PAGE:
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a thousand times smaller dose of radiation” than what’s typically given with beta-emitting drugs, he says.
Actinium plans to initially develop the drug for AML patients who are over 60 and not strong enough to endure bone marrow transplant, which is one of the more commonly used treatments for the disease. “Among older patients, survival rates are very low, and only a small percentage are eligible for bone marrow transplants,” says co-founder Sheinberg, who is a professor of medicine at Memorial Sloan-Kettering Cancer Center and at Weill-Cornell University Medical College in New York. “There’s a huge need for tolerable treatments that prolong survival.”
Figuring out how to produce Actinium 225 at commercial quantities has not been easy. The company worked with a group of scientists in Germany to develop the manufacturing technology. One of the key collaborators was Cuban, which turned out to be a huge complication, Cicic says. “It took months to get him to a meeting here because there were issues with his visa,” Cicic says. “It took lots of intervention.” Eventually the visa issues were sorted out, and Actinium developed a manufacturing plan that it will put into place in time to meet demand, Cicic says. For now, though, the company only needs a small quantity of the isotope for clinical trials, which it is able to get from Oak Ridge National Laboratory in Tennessee.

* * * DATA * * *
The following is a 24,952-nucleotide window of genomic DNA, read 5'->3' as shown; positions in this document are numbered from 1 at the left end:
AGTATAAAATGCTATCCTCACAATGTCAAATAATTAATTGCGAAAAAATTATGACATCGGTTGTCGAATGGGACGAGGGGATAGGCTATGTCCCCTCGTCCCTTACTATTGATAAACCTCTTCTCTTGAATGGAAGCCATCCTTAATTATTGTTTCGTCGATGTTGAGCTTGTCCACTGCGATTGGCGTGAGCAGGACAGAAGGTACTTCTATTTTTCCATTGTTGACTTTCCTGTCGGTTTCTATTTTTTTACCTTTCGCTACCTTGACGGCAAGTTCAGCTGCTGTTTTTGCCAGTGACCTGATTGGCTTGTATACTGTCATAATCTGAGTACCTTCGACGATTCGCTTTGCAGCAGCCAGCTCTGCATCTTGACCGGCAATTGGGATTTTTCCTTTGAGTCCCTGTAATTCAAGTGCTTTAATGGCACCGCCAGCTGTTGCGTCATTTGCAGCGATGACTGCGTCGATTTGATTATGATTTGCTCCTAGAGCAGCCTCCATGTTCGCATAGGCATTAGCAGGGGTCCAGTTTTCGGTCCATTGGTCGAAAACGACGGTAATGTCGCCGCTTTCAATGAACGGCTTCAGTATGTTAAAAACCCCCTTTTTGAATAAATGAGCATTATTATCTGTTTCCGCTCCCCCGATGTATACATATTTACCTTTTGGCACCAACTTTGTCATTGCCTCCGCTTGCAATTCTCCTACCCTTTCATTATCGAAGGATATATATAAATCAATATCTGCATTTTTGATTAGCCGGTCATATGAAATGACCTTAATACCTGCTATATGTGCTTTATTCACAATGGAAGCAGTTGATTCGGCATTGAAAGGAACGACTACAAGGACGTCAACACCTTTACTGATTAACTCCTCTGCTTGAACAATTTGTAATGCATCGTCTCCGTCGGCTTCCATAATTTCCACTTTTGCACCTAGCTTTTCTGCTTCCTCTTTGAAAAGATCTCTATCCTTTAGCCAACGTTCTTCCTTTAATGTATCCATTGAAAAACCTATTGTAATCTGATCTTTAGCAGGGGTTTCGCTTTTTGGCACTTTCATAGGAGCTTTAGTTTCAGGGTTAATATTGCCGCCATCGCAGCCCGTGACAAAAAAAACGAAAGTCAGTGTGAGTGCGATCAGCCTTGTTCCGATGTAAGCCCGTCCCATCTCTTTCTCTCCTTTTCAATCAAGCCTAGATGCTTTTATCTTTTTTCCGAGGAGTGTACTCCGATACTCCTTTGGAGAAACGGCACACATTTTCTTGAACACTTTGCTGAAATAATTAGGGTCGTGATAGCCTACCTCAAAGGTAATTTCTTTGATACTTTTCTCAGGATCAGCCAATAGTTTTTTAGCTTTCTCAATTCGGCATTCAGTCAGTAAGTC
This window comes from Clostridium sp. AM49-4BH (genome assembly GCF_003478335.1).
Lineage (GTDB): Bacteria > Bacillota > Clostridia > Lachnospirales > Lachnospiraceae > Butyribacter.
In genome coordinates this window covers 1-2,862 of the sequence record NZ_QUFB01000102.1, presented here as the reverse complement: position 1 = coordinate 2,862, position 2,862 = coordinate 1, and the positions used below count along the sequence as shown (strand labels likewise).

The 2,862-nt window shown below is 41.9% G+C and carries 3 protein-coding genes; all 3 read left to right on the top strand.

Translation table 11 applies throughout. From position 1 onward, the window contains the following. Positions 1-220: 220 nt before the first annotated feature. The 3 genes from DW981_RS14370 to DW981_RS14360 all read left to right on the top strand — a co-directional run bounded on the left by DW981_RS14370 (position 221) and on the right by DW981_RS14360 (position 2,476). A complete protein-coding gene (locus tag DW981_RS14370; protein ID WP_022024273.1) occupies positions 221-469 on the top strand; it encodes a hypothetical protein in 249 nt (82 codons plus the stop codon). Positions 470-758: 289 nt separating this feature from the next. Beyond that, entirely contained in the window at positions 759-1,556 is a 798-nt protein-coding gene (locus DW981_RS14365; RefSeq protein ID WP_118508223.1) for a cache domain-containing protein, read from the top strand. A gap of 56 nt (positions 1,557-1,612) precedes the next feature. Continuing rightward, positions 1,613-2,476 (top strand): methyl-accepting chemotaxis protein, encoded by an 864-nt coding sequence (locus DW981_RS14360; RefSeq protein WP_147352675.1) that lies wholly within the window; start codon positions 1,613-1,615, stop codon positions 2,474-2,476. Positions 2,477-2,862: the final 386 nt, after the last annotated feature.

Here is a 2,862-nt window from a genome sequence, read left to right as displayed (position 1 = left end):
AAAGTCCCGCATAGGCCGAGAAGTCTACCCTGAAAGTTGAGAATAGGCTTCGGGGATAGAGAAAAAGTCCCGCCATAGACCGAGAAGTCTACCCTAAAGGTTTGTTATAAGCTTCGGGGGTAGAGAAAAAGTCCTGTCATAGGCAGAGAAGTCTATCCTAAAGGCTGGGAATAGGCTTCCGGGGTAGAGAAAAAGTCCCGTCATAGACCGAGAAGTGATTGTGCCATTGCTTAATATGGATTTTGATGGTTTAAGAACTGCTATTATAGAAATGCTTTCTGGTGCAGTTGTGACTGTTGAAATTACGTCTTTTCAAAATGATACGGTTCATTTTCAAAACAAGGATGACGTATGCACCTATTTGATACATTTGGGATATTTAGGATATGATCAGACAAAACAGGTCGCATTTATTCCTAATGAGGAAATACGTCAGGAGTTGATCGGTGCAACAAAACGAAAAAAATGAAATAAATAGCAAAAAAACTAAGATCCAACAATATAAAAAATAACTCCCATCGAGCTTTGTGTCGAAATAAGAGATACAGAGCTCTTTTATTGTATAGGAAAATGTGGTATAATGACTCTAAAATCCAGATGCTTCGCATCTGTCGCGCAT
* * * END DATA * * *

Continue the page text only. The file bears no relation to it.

On July 11, Actinium boosted its pipeline by licensing an antibody product developed at the Fred Hutchinson Cancer Research Center in Seattle. The drug is designed to destroy the bone marrow of patients with blood cancers, as a way of preparing them for bone marrow transplants. The antibody is currently linked to radioactive iodine, a gamma-emitting isotope, but Cicic says the plan is to ultimately transition it to Actinium’s alpha-emitting platform.
Actinium has raised about $60 million in several rounds of funding, says Sandeth Seth, senior managing director and head of healthcare investment banking at Laidlaw & Co., which managed the company’s $8 million Series E financing last year. Actinium initially raised seed funding from Organon, a Dutch company that’s now owned by Merck (NYSE: MRK), and from a billionaire philanthropist whom the company will not name.
Seth says Actinium will do a $20 million private placement after Labor Day and then consider an “alternative public offering,” which would likely involve merging it into a shell company that’s already publicly traded. “The cash needs as we transition from a platform company to a product company are getting to the point where the private markets can’t sustain it anymore,” Seth says.
Actinium may well generate some interest on Wall Street, where investors have been flocking to companies that are coming up with innovative ways to link cancer-killing agents to antibodies. Among the companies that have made strides with “antibody drug conjugates”—cancer-targeting antibodies linked to toxins—are Roche unit Genentech, Seattle Genetics (NASDAQ: SGEN), and Pfizer (NYSE: PFE).
Cicic hopes the idea that Sheinberg has been nurturing for so many years at Actinium will also catch on with investors. “This whole idea of arming antibodies with targeted payload therapies has been simmering for a while,” Cicic says. “People recognize it’s a very viable way to fight cancer.”
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